precisely one value. If multiple values are needed, then multiple
files should be used.
A significant part of the history behind this stipulation is the
experience of "procfs" or /proc. /proc is a
beautiful idea that unfortunately grew in an almost cancerous way to
become widely despised. It is a virtual filesystem that originally
had one directory for each process that was running, and that
directory contained useful information about the running process in
There is clearly more that just processes that
could usefully be put in a virtual filesystem, and, with no clear
reason to the contrary, things started being added to procfs.
With no real design or structure, more and more information was shoe-horned into
procfs until it became an unorganised mess. Even inside the
per-process directories procfs isn't a pretty sight. Some files
(e.g. limits) contain tables with column headers, others
(e.g. mounts) have tables without headers, and still others
(e.g. status) have rows labeled rather than columns. Some
files have single values (e.g. wchan) while others have lots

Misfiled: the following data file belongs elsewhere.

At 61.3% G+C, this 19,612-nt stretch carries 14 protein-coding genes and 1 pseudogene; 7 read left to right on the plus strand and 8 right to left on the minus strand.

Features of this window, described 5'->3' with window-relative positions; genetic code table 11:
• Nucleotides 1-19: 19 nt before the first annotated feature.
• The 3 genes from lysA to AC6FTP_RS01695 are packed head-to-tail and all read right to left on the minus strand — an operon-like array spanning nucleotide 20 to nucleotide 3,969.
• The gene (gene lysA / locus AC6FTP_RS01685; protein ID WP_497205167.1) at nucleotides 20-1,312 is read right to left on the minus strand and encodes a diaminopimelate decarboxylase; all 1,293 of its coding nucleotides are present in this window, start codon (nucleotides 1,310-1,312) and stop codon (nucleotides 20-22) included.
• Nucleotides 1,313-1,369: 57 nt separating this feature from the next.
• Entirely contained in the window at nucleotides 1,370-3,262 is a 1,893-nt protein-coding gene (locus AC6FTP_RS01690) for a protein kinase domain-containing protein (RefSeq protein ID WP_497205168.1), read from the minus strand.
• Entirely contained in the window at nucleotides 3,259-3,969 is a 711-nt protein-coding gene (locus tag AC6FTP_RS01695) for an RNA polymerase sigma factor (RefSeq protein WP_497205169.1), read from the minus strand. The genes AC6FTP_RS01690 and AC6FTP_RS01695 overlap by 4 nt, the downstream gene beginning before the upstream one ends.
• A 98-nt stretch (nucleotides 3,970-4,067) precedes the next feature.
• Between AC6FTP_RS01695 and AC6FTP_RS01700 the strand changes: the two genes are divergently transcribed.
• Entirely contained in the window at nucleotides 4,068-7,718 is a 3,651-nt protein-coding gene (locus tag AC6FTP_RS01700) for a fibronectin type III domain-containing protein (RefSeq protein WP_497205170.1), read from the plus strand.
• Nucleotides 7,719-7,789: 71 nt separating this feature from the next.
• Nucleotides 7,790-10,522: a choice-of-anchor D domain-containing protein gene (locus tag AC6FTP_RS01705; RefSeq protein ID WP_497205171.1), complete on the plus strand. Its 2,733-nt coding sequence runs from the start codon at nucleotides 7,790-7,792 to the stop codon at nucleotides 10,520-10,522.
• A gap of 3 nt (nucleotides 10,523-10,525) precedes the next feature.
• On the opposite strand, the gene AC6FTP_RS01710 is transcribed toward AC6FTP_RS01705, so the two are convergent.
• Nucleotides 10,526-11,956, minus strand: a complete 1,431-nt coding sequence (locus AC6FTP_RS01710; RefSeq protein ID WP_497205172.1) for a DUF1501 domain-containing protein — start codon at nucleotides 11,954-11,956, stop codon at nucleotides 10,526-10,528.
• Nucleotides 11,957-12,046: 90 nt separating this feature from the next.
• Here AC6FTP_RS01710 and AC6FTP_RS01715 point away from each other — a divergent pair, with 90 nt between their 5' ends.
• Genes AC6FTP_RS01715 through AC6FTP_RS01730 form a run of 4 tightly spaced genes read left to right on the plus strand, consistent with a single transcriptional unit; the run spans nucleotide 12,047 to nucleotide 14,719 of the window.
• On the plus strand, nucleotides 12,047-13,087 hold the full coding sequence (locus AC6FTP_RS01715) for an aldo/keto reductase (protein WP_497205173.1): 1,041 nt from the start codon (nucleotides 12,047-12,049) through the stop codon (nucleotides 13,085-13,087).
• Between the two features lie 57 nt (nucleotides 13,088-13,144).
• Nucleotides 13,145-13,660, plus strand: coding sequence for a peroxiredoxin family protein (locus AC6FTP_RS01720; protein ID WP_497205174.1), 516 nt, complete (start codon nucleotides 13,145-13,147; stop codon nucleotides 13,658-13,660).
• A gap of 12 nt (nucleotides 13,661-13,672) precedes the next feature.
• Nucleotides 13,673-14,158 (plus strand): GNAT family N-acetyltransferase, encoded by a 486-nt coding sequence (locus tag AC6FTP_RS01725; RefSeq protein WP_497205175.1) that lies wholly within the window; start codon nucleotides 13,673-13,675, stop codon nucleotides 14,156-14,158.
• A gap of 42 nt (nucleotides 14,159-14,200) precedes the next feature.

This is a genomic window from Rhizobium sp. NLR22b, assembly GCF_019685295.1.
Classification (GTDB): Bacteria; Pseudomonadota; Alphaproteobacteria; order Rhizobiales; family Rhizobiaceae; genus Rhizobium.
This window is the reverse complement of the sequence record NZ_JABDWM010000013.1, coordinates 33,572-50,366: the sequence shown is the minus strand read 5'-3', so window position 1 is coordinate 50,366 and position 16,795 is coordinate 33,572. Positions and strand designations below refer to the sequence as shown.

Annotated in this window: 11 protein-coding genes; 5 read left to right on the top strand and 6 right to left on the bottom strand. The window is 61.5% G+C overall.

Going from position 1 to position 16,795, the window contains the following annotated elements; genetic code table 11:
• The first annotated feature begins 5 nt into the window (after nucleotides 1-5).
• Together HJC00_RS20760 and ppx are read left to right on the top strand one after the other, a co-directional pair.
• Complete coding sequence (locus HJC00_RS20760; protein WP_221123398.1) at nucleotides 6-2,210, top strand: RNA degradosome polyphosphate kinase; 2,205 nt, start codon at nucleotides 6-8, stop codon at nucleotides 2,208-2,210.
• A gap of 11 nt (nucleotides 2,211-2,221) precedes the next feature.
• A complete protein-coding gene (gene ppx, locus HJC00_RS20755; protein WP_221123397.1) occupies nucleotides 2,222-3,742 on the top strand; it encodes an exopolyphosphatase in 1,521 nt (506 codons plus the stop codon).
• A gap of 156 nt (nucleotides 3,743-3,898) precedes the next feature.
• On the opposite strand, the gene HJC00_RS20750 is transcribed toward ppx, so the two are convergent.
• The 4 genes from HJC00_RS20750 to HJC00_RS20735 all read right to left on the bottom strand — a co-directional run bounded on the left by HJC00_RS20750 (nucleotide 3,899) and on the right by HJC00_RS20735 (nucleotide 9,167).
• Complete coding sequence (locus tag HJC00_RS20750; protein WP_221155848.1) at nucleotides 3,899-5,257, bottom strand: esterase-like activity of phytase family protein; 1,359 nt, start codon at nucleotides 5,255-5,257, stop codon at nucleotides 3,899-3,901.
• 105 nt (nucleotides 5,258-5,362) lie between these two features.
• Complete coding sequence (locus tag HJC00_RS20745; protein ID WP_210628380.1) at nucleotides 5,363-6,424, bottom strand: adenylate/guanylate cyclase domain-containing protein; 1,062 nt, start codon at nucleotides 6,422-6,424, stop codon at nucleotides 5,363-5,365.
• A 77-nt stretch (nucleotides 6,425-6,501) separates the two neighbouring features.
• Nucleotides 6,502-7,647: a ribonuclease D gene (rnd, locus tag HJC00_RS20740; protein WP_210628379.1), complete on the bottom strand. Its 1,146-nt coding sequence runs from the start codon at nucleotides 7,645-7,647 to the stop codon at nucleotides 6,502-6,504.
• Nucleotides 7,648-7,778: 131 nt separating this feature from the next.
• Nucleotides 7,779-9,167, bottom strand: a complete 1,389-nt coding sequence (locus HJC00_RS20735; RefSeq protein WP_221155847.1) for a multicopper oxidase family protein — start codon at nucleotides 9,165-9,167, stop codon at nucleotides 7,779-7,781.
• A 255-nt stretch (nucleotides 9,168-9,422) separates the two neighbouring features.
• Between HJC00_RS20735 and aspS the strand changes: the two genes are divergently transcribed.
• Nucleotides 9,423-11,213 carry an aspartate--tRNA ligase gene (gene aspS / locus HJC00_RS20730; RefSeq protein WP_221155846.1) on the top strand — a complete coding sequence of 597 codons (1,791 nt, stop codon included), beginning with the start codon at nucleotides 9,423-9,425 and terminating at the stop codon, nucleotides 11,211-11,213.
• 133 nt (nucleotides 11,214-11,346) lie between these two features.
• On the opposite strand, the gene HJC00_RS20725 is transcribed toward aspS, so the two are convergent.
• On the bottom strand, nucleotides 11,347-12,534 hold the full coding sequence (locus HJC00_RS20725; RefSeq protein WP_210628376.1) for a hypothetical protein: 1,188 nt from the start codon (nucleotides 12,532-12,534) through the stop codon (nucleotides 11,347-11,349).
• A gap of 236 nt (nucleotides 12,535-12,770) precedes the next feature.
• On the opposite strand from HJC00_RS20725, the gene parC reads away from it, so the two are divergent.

of assorted and inconsistently formatted values
Against this background of disorganisation and the attendant
difficulty of adding new fields without breaking applications, sysfs
was declared to have a new policy - one item per file. In fact, in
his excellent (though now somewhat out-dated) article on the Driver Model
Core, Greg Kroah-Hartman even asserted that this rule was "enforced" (see
the side bar on "sysfs").
It would not be fair to hold Greg accountable to what could have been
a throw-away line from years ago, and I don't wish to do that.
However that comment serves well in providing a starting point and a
focus for reviewing the usage of attribute files in sysfs. We can ask
if the rule really is being enforced, whether the rule is sufficient
to avoid past mistakes, and whether the rule even makes sense in all
As you might guess the answers will be "no", "no" and "no", but the
explanation is far more enlightening than the answer.
Is it enforced?
The best way to test if the rule has been enforced is to survey the
contents of sysfs - do files contain simple values, or something more?
As a very rough assessment of the complexity of
the contents of sysfs attribute file, we can issue a simple command:
find /sys -mount -type f | xargs wc -w | grep -v ' total$'
to get a count of the number of words in each attribute file (the
"-mount" is important if you have /sys/kernel/debug mounted,
as reading things in there can cause problems).